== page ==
Monday, April 23, 2018 • Morning Edition • "The Outhousers of Earth Ugh"

Streaking with Charles Soule (27, Strongman)

Written by Christian Hoffer on Wednesday, September 29 2010 and posted in Features

Charles Soule, writer of the recently announced Image miniseries 27, sits down with the Outhouse to talk about music, breaking into comics and his upcoming works.

Charles Soule is the writer of the recently announced Image miniseries, 27.  An aspiring writer and musician, Soule is also the writer of the SLG published Strongman, the tale of a washed up luchador living in New York City.  The Outhouse sat down to talk about his work, what it's like to juggle a comic career and day job, and his musical influences on 27. 

The Outhouse: So tell us how you got into writing comics.

Charles Soule: I've been writing in one way or another pretty seriously for about ten years. Before comics, I wrote two novels, had an agent, the whole deal. About five years into trying to make novels work, I realized that comics could give me what I wanted out of writing without slowly murdering me in the process. I've always been a heavy comics reader (Secret Wars II and New Universe represent!) and trying to create them seemed like an obvious fit.

OH: According to your blog, you have a day job on top of your comic career. How do you juggle both?

CS: It's slowly murdering me. No, in truth I just have to be kind of focused about my time management. There's a lot of room around the edges to get things done, if you look for it. I also tend to get mad at myself if I don't push my creative work ahead at least a little bit every day. I'm sure I'm lots of fun at parties. That blog, by the way, is located at if anyone's interested. I'm also on twitter: @charlessoule, and I keep my Facebook mostly comics-related. Okay, no more social networking plugs, I promise!

OH: Could you tell readers unfamiliar with your first foray into comics: Strongman?

CS: Strongman is a series of books published by SLG Publishing (which some folks might know better by their previous name, Slave Labor Graphics.) The series is being published as full-length OGNs, one volume at a time, kind of like Scott Pilgrim, I suppose. Volume 1 was released last year, and it's looking like Volume 2 will be out at the beginning of 2011. The series follows the adventures of Tigre, a 65-year-old luchador (masked Mexican wrestler) who used to be a famous, rich athlete/film star/secret vigilante, but has now gone completely to seed. Volume 1 picks up his story in New York after he's basically been living inside a bottle for 35 years. It's one of those "big old dude starts kicking ass" sort of stories, as Tigre tries to clean up crime in his neighborhood. The tone's sort of like Sin City, but uplifting.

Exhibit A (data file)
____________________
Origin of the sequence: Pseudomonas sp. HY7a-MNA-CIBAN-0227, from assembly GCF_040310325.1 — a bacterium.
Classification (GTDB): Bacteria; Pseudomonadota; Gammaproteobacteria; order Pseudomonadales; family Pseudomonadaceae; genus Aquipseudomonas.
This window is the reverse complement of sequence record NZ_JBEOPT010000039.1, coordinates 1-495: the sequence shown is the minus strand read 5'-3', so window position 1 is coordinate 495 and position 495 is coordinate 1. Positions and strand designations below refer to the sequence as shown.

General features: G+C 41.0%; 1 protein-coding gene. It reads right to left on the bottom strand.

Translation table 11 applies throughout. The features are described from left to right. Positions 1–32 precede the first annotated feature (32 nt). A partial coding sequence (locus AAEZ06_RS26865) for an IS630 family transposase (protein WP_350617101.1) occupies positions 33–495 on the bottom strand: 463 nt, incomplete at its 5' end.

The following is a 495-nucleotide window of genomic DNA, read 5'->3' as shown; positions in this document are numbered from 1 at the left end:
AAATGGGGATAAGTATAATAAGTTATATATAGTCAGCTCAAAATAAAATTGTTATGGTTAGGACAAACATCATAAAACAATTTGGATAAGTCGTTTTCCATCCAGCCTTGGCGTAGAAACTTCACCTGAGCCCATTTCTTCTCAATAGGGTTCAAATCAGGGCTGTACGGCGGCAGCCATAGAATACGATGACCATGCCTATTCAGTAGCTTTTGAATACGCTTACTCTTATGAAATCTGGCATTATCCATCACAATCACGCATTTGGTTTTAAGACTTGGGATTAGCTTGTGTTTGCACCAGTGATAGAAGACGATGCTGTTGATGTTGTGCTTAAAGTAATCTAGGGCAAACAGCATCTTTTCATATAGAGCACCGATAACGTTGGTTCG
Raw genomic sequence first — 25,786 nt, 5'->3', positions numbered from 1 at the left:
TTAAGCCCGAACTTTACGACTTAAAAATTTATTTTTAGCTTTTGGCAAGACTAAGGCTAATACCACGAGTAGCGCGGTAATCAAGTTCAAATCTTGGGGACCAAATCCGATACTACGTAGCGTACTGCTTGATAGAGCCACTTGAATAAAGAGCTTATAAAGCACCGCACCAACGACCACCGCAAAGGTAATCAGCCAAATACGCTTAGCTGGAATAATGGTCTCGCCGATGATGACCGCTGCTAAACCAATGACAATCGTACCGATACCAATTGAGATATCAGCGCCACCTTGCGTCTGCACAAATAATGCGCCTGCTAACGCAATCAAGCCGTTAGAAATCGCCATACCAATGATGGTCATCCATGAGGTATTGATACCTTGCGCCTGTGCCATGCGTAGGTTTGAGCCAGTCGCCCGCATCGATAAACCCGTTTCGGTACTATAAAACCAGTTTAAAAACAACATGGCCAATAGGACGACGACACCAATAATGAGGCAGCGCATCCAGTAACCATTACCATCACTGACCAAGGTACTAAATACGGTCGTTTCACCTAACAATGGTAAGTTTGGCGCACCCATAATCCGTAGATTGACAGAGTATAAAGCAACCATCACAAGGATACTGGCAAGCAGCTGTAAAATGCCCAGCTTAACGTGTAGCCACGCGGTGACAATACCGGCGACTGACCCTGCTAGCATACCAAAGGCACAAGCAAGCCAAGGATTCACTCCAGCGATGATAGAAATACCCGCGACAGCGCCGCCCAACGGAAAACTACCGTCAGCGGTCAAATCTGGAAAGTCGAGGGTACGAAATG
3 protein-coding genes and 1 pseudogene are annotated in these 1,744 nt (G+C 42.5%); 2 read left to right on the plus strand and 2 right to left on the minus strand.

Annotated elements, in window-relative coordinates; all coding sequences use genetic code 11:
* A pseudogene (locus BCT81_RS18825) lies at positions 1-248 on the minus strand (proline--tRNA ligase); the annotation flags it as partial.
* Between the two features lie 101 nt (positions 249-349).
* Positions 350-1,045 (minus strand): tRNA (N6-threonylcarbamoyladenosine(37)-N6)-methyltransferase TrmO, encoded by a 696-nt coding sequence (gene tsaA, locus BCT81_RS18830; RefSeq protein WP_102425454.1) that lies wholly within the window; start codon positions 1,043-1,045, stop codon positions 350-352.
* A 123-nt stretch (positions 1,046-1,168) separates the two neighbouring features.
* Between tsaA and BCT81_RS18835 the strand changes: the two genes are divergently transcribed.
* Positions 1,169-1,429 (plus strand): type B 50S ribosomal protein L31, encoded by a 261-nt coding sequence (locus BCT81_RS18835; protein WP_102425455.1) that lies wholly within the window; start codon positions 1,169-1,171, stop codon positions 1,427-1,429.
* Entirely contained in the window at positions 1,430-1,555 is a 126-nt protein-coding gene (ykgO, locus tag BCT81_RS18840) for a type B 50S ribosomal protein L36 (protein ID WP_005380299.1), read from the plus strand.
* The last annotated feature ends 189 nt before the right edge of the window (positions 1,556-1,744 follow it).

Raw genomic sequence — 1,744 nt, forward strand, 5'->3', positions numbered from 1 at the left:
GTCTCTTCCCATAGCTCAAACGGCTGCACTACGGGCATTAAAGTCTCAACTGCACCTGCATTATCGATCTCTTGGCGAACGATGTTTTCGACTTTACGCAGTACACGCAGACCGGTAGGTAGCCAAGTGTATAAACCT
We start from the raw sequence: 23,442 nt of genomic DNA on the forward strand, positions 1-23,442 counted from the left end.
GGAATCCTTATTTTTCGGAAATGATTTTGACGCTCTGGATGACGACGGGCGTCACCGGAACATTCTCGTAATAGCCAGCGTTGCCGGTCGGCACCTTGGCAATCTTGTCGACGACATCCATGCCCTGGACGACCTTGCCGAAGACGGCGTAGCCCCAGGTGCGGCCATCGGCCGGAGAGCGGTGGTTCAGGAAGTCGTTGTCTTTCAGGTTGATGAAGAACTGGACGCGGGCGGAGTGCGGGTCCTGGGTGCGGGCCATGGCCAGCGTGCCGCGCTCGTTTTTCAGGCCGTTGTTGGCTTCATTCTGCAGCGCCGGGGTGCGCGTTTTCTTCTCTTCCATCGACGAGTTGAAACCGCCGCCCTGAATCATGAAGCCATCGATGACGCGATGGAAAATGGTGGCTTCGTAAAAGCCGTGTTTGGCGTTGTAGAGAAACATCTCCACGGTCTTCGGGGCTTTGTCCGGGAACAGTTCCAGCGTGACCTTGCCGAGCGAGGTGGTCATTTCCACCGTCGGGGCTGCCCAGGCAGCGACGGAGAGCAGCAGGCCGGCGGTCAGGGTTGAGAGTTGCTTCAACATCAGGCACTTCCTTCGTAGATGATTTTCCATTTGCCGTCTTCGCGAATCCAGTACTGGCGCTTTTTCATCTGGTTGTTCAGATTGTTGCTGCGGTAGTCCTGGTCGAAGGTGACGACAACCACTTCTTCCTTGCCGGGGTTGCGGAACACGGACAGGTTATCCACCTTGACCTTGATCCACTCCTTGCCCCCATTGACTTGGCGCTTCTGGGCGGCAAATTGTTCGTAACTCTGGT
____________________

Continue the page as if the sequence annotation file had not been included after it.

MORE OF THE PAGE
OH: What would you say is your inspiration for Strongman?

CS: I like writing meaty characters, and Tigre gives me just about everything I could want. He's very lived in, he's got a strong moral code that governs his actions, and he's funny – or at least I think he is. He's a man out of time, living with his black and white 1970s morality in a very dark grey 2010 world. The character came first, and the story came shortly thereafter – basically, I just wanted to put this guy through the wringer and see if he could come possibly come out on top.

OH: How do you feel Strongman differs from other comics out there?

CS: It's got a very strong focus on character, and it's not grim and gritty for the sake of being grim and gritty. The ass-kickings and beatdowns are absolutely there, but you also get characters who are more than just archetypes. You get to know these people, both the good and the bad. I also think it's different because I'm not tearing a hero down – I'm trying to build one up. Tigre tends to succeed because he knows the right thing to do and bulls ahead with that, no matter what else happens. He's a Silver Age character in a modern-day setting, and that's a fun contrast.

OH: Why did you choose to focus on a washed-up luchador as your main character?

CS: Like I said, that's a pretty rich vein to mine. These luchadors were almost like real-world superheroes back in the day. They were spectacular figures – they never took their masks off outside the ring, so you might be in the grocery and see a luchador buying plantains or something. They were larger than life, and so to take one of those guys and check in with him after he'd lost everything seemed incredibly compelling.

OH: How does El Tigre compare to a character like Superman or Batman?

CS: He's not superhuman, and he's absolutely not always perfect. He's not the smartest guy around. He mostly just kicks ass when he needs to. He's also really easy to root for, though, which Superman and Batman sometimes are not. Tigre's a dude you could have a beer with. He's the guy you might go ask for help if some thugs were harassing your sister on her walks home from school. He's awesome.

OH: What can readers look forward to in Strongman 2?